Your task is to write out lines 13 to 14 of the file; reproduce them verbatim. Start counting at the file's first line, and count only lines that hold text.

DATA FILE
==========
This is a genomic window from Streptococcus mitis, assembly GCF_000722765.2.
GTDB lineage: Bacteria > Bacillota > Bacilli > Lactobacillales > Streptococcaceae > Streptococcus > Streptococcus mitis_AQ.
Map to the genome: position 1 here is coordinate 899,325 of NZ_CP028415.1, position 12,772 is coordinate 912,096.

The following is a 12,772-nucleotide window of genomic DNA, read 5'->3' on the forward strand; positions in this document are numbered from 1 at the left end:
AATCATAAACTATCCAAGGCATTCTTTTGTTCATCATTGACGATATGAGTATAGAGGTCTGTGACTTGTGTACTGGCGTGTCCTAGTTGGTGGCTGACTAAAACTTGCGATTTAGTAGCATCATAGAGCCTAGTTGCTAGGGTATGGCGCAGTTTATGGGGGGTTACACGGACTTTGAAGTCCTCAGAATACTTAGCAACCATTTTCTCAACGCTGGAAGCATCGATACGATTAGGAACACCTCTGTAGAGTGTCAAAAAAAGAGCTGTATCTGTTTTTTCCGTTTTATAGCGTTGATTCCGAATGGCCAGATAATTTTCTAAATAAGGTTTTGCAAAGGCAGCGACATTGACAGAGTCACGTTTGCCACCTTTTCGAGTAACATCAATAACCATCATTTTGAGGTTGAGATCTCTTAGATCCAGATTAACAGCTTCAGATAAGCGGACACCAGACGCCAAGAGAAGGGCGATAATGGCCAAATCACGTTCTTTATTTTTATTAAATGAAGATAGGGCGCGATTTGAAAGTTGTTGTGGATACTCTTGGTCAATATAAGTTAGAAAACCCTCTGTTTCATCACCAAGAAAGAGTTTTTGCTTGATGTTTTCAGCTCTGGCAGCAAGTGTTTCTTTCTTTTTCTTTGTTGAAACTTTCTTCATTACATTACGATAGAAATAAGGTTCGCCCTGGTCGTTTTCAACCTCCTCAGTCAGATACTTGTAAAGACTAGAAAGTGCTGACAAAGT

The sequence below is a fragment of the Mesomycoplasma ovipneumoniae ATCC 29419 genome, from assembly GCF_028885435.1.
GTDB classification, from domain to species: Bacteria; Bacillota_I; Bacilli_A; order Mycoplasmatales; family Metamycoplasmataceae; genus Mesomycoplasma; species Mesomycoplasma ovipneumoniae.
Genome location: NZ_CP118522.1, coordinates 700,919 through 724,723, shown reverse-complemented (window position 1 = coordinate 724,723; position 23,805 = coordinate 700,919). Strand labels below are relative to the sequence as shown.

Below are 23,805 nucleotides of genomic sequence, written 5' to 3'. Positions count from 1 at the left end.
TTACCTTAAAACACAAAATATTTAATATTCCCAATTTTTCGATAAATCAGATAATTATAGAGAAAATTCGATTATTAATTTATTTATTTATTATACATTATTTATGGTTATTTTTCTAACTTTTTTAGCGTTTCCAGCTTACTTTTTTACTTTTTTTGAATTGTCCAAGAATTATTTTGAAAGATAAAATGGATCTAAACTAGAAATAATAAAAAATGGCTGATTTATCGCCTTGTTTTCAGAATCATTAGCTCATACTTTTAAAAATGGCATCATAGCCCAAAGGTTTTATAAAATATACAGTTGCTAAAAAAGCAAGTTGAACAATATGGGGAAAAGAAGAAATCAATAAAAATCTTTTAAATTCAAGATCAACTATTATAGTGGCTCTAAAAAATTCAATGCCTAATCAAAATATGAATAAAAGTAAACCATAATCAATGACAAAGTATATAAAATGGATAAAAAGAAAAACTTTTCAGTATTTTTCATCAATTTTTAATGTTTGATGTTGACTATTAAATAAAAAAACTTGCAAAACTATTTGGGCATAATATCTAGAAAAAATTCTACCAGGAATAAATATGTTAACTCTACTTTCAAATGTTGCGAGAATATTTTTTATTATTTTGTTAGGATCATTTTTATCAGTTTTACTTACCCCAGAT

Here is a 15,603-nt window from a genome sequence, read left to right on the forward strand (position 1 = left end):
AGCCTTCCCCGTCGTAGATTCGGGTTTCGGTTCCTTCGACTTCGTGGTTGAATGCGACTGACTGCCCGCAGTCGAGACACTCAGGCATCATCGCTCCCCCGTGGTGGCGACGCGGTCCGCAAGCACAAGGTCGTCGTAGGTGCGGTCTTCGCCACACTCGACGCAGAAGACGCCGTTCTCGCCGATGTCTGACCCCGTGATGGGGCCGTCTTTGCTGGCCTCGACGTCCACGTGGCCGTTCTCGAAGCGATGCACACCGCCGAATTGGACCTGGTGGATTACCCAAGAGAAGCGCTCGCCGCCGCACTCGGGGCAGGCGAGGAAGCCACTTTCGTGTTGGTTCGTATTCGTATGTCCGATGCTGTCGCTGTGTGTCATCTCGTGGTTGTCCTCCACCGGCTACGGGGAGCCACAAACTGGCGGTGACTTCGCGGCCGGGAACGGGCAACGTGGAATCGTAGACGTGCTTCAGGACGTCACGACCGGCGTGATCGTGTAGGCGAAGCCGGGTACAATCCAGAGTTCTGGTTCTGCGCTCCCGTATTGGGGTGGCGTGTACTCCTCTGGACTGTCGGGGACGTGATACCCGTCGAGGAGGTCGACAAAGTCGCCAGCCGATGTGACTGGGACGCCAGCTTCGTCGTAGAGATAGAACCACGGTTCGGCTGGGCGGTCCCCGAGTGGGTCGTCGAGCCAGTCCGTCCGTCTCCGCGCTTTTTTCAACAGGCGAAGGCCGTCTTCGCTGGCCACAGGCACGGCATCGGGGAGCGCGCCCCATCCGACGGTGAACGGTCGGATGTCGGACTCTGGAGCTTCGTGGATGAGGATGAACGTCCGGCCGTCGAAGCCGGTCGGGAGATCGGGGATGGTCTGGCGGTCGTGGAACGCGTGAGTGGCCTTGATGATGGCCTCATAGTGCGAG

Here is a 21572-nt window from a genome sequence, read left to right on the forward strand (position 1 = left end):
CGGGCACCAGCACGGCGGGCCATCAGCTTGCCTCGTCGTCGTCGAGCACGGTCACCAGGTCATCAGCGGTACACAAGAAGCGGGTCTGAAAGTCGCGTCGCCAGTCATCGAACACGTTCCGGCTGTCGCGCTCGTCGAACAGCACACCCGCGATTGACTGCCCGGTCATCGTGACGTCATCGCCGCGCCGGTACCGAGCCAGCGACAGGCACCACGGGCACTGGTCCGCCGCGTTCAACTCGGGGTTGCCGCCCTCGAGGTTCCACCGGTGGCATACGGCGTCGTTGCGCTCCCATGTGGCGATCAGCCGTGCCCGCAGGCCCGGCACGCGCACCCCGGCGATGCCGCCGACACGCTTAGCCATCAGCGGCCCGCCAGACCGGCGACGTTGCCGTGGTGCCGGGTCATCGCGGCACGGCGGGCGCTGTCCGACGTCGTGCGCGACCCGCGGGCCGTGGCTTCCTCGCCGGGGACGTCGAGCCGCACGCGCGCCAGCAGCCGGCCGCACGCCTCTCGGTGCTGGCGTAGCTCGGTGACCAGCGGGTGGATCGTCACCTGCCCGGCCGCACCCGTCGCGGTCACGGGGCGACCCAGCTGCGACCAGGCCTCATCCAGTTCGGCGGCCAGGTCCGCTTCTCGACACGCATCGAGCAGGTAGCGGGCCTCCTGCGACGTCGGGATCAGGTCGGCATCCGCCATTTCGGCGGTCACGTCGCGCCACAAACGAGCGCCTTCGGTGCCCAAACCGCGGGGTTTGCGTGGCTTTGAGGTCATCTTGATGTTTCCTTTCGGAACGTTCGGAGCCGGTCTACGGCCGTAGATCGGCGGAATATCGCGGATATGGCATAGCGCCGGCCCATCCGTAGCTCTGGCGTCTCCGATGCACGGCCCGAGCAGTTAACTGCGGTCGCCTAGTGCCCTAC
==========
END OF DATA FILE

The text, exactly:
Here is a 21572-nt window from a genome sequence, read left to right on the forward strand (position 1 = left end):
CGGGCACCAGCACGGCGGGCCATCAGCTTGCCTCGTCGTCGTCGAGCACGGTCACCAGGTCATCAGCGGTACACAAGAAGCGGGTCTGAAAGTCGCGTCGCCAGTCATCGAACACGTTCCGGCTGTCGCGCTCGTCGAACAGCACACCCGCGATTGACTGCCCGGTCATCGTGACGTCATCGCCGCGCCGGTACCGAGCCAGCGACAGGCACCACGGGCACTGGTCCGCCGCGTTCAACTCGGGGTTGCCGCCCTCGAGGTTCCACCGGTGGCATACGGCGTCGTTGCGCTCCCATGTGGCGATCAGCCGTGCCCGCAGGCCCGGCACGCGCACCCCGGCGATGCCGCCGACACGCTTAGCCATCAGCGGCCCGCCAGACCGGCGACGTTGCCGTGGTGCCGGGTCATCGCGGCACGGCGGGCGCTGTCCGACGTCGTGCGCGACCCGCGGGCCGTGGCTTCCTCGCCGGGGACGTCGAGCCGCACGCGCGCCAGCAGCCGGCCGCACGCCTCTCGGTGCTGGCGTAGCTCGGTGACCAGCGGGTGGATCGTCACCTGCCCGGCCGCACCCGTCGCGGTCACGGGGCGACCCAGCTGCGACCAGGCCTCATCCAGTTCGGCGGCCAGGTCCGCTTCTCGACACGCATCGAGCAGGTAGCGGGCCTCCTGCGACGTCGGGATCAGGTCGGCATCCGCCATTTCGGCGGTCACGTCGCGCCACAAACGAGCGCCTTCGGTGCCCAAACCGCGGGGTTTGCGTGGCTTTGAGGTCATCTTGATGTTTCCTTTCGGAACGTTCGGAGCCGGTCTACGGCCGTAGATCGGCGGAATATCGCGGATATGGCATAGCGCCGGCCCATCCGTAGCTCTGGCGTCTCCGATGCACGGCCCGAGCAGTTAACTGCGGTCGCCTAGTGCCCTAC